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BMC Pediatr. 2013 Dec 17;13:207. doi: 10.1186/1471-2431-13-207.

Clinical prediction models for bronchopulmonary dysplasia: a systematic review and external validation study.

Author information

  • 1Department of Neonatology, Emma Children's Hospital, Academic Medical Center, Amsterdam, the Netherlands. w.onland@amc.uva.nl.

Abstract

BACKGROUND:

Bronchopulmonary dysplasia (BPD) is a common complication of preterm birth. Very different models using clinical parameters at an early postnatal age to predict BPD have been developed with little extensive quantitative validation. The objective of this study is to review and validate clinical prediction models for BPD.

METHODS:

We searched the main electronic databases and abstracts from annual meetings. The STROBE instrument was used to assess the methodological quality. External validation of the retrieved models was performed using an individual patient dataset of 3229 patients at risk for BPD. Receiver operating characteristic curves were used to assess discrimination for each model by calculating the area under the curve (AUC). Calibration was assessed for the best discriminating models by visually comparing predicted and observed BPD probabilities.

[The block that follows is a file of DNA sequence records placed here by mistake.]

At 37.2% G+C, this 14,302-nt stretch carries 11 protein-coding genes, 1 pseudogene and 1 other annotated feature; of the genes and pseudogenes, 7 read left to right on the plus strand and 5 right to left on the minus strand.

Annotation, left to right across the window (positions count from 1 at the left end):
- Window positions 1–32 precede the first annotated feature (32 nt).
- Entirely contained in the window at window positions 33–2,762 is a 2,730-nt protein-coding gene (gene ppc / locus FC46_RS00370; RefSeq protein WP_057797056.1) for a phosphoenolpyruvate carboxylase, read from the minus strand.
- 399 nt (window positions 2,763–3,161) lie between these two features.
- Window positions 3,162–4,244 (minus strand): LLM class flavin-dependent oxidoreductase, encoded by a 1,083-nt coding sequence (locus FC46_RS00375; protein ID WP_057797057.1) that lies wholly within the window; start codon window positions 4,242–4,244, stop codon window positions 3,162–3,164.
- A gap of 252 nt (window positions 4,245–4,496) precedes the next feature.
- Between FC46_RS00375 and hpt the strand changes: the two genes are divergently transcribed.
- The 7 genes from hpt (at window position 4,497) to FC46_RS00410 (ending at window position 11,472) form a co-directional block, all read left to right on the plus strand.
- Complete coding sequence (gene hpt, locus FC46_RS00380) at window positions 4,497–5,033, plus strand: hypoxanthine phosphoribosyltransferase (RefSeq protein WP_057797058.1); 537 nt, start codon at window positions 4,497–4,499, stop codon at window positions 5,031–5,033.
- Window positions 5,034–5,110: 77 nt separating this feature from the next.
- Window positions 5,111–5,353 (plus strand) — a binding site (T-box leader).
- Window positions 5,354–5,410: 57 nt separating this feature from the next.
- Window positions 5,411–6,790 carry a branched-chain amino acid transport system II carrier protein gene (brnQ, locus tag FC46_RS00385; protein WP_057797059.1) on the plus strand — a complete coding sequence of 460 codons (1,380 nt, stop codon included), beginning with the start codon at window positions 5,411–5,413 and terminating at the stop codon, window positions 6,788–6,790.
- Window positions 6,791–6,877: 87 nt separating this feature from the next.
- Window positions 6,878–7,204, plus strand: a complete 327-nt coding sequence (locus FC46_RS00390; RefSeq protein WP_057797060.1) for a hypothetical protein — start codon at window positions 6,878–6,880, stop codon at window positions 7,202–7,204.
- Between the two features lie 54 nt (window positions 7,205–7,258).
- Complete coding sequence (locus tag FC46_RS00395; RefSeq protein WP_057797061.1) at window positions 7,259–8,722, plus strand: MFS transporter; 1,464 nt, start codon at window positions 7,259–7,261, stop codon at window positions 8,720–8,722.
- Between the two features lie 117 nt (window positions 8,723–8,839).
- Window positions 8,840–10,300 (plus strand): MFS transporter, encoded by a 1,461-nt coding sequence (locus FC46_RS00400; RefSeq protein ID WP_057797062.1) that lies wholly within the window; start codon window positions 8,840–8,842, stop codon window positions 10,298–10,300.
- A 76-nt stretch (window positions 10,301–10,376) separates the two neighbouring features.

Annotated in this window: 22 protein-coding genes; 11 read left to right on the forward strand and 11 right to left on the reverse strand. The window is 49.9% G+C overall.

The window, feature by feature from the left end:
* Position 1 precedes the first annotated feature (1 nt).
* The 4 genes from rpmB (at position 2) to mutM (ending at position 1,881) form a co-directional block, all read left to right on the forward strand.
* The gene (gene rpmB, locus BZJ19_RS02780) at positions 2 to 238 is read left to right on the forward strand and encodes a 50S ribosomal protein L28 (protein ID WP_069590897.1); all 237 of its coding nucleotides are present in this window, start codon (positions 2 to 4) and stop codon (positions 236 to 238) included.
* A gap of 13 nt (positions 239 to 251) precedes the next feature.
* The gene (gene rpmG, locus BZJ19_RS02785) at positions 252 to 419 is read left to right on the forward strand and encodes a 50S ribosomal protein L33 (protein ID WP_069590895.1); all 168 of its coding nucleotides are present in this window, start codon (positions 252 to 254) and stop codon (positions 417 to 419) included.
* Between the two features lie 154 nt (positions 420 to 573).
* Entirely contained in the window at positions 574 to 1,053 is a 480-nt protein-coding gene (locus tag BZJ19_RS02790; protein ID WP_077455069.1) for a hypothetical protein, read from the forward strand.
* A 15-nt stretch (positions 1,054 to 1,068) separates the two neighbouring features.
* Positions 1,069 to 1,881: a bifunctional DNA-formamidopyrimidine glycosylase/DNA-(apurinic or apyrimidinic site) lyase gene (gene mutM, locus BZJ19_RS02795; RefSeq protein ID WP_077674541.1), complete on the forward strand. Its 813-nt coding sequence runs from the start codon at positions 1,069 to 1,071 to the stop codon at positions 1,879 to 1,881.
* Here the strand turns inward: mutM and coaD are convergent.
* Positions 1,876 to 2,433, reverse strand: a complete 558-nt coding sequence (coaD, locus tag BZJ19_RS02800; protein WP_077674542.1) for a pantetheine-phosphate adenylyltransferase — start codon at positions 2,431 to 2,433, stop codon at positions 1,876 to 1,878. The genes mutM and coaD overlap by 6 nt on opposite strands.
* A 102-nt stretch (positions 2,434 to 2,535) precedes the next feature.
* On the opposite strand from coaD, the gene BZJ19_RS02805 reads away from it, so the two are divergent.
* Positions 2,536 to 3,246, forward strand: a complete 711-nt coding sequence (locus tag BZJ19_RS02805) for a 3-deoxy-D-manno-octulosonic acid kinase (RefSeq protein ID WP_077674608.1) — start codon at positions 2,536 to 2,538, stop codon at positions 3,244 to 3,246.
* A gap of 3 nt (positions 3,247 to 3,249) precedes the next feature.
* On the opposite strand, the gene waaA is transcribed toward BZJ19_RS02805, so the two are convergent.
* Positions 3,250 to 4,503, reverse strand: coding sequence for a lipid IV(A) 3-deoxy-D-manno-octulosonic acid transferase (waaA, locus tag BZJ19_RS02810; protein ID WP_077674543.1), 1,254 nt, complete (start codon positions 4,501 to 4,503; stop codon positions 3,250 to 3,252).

RESULTS:

We identified 26 clinical prediction models for BPD. Although the STROBE instrument judged the quality from moderate to excellent, only four models utilised external validation and none presented calibration of the predictive value. For 19 prediction models with variables matched to our dataset, the AUCs ranged from 0.50 to 0.76 for the outcome BPD. Only two of the five best discriminating models showed good calibration.

CONCLUSIONS:

External validation demonstrates that, except for two promising models, most existing clinical prediction models are poor to moderate predictors for BPD. To improve the predictive accuracy and identify preterm infants for future intervention studies aiming to reduce the risk of BPD, additional variables are required. Subsequently, that model should be externally validated using a proper impact analysis before its clinical implementation.

PMID:
24345305
[PubMed - in process]
PMCID:
PMC3878731
Free PMC Article

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